Exclusive Content

But do you really understand?

By Betty Gibson
Okay, multiple sclerosis is your diagnosis, and a part of your life. You are doing everything you can to fight it, to continue to be happy and productive. You have a care partner (my husband refers to himself as an aggravator!) who understands your altered needs whether minor or major. Is this really true? Do people really understand?

Discussing MS with my friends, acquaintances, and sometimes total strangers (no, I have actually never met a stranger) has given me a different view of relationships in regards to understanding this condition we are experiencing.

“I feel like bugs are crawling on my body” a drug company ambassador said at a recent meeting. Wow! For years I have told my husband about the termites nibbling at me. Now he heard it from someone else!

Vindication seems to be what many MSers seek. No, we aren’t crazy (well, I have my moments!) but are so relieved when someone else discloses they share the same interesting results from their MS.

Fatigue — we hear about the special fatigue that is a major complication for many MSers. People fall asleep with their noses resting in their dinner, or as they read a bedtime story to their children. No comment about other bedtime activities that may be affected!

One woman at a meeting recently confided that her husband of more than 20 years still doesn’t really get it. When she says she is really MS fatigued, he suggests exercise, washing her face with cold water and similar activities to “wake her up from her drowsiness.” He is sweet, has a super sense of humor, but in this case just doesn’t get it.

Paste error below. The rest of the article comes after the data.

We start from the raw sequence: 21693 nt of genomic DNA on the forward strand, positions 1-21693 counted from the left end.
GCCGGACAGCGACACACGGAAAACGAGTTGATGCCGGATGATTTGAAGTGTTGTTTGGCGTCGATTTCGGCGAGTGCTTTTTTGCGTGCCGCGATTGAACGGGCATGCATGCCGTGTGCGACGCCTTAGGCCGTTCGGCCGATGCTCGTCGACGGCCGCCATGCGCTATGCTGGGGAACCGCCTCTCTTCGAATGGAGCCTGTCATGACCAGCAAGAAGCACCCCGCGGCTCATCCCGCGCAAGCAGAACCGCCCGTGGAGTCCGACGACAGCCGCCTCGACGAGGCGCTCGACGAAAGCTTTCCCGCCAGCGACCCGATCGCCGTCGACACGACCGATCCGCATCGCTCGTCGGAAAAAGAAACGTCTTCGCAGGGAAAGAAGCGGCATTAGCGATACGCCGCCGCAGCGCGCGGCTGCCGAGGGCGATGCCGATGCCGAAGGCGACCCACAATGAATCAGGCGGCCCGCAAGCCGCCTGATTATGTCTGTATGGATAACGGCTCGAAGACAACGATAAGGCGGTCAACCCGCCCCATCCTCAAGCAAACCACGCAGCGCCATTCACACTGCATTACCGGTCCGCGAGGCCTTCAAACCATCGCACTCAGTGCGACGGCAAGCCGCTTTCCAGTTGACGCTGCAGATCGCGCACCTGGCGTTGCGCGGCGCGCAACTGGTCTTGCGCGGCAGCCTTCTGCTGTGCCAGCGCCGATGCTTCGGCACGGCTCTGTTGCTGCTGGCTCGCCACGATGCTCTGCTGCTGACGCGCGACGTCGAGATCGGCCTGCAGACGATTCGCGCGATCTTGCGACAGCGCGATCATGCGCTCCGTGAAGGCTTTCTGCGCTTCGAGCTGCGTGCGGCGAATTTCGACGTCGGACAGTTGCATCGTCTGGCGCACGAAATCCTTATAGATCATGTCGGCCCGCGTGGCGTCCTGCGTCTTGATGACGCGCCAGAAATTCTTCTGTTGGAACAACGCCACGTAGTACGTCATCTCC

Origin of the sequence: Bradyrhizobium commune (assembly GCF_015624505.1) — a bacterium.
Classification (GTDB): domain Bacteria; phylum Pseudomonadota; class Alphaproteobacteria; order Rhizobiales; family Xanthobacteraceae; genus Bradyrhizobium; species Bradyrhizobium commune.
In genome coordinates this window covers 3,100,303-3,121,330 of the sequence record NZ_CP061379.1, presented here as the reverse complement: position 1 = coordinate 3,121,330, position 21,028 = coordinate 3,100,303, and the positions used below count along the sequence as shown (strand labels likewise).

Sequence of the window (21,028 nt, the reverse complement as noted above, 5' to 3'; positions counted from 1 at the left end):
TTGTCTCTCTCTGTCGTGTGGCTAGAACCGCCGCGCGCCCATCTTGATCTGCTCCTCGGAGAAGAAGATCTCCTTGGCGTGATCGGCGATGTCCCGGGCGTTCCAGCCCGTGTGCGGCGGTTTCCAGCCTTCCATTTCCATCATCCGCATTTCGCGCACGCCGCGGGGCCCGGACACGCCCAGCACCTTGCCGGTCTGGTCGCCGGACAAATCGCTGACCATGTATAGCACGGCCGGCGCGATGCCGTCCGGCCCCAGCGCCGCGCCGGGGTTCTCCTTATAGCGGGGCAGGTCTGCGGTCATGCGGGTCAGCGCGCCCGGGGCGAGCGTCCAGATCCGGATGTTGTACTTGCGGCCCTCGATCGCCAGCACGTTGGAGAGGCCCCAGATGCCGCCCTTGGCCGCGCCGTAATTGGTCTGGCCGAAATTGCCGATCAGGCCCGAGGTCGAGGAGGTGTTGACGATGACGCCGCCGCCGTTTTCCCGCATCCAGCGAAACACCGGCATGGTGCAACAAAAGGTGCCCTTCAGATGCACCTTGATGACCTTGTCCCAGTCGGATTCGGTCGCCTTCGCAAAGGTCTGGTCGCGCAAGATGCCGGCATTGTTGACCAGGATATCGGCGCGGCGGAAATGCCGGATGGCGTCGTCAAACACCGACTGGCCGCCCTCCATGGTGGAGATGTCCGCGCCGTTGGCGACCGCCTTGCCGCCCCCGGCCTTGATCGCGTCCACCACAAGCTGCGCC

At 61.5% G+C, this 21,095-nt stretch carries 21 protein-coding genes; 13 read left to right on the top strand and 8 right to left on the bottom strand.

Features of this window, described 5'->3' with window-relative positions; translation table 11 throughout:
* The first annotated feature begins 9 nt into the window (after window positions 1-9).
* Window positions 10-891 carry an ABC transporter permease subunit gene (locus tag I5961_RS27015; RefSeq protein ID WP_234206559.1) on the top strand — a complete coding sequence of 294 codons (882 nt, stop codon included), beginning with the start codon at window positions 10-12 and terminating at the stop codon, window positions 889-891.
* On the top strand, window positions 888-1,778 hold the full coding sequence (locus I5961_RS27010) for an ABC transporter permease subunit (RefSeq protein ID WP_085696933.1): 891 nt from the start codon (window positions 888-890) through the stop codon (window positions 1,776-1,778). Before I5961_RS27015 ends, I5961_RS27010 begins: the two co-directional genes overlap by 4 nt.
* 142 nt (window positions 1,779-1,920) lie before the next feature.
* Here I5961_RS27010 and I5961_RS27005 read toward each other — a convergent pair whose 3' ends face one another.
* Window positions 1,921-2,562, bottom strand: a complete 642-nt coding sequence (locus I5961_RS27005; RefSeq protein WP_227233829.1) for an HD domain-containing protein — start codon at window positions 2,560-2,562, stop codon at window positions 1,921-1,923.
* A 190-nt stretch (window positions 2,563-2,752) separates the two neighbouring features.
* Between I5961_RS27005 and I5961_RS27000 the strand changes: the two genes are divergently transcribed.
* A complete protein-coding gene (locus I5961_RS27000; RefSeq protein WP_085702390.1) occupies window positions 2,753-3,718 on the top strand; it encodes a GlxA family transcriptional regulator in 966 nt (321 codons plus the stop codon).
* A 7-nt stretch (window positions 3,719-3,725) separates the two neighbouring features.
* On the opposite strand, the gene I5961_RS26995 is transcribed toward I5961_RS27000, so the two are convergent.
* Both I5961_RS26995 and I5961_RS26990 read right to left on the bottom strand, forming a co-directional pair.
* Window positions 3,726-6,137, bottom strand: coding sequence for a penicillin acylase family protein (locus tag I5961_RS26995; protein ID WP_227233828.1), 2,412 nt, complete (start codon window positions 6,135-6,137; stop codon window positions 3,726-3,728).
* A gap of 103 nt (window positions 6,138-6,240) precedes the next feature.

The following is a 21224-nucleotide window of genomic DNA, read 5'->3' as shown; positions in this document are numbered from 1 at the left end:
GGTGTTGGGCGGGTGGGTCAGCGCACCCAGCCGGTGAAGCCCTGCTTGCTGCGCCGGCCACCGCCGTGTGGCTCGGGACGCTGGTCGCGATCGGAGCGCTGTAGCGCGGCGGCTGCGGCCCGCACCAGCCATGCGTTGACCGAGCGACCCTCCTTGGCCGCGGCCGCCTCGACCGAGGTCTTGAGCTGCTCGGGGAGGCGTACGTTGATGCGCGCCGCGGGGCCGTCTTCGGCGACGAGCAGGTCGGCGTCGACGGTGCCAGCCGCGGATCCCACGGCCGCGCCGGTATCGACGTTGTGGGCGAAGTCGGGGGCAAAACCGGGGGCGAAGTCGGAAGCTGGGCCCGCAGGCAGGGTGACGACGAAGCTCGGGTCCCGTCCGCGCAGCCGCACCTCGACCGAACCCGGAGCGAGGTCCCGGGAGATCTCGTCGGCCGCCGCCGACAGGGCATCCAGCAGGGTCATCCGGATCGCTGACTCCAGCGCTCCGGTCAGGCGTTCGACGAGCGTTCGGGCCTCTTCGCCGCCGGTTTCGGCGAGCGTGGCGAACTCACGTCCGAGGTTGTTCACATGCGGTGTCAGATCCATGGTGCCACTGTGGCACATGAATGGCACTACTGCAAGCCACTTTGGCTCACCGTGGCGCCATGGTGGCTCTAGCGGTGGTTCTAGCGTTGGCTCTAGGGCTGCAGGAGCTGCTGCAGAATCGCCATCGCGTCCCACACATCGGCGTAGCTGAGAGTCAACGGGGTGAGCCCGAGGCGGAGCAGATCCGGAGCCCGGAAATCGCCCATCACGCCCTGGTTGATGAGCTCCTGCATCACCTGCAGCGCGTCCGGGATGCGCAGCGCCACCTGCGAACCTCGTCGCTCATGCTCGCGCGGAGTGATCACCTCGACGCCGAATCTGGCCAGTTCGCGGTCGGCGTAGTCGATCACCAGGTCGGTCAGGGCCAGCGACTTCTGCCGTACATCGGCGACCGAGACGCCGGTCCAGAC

Recently I conducted very unscientific research into what MSers want people to understand. So many people offered their thoughts and wishes! The most touching was this:

“L” wrote “I am still trying figure all this out, but I want to be treated like the intelligent and independent young lady that I have grown into over the years. I am learning that I sometimes need help and must be willing to accept it. I need help, but not pity.”

Understanding meets all the challenges we face in our interactions with others. We do need help at times. We do not want pity. We are different, but we are still the same as everyone else. Isn’t this true of everyone?

These are some of the comments MSers made when asked to name the one thing that others just don’t understand.

“A” “They don’t understand the “forgetfulness.” People see I don’t walk, but they don’t’ understand why I don’t remember things.”

“D” People ignore you and talk with your caregiver as if your mind doesn’t work.

“S” People ‘don’t wait long enough (for you) to get the phone or open the door after (the) bell is rung once.”

“M” Why I find it hard to “Get organized to clean up the house. I am organizationally disabled.”

“N” “It can be hot with no humidity and I am fine. Once the humidity goes up, I internally melt like ‘Frosty the Snowman’ and people cannot see it.”

“G” Have difficulty remembering things.  My husband becomes angry and thinks I am getting Alzheimer’s.

One major surprise? Fatigue was only mentioned by one person! Yes, that is a major problem with many persons with MS, but apparently other factors need understanding by the outsiders who coexist with us.

Many of us, or perhaps all of us, have wished “outsiders” could experience what we do for just one day. That 24 hours would make such a difference in the lives of all with MS. Until that becomes possible, or better still a cure is found (!) we must calmly share our feelings, try to be understood, and patiently tolerate what can’t be changed.

We have MS, but we are strong!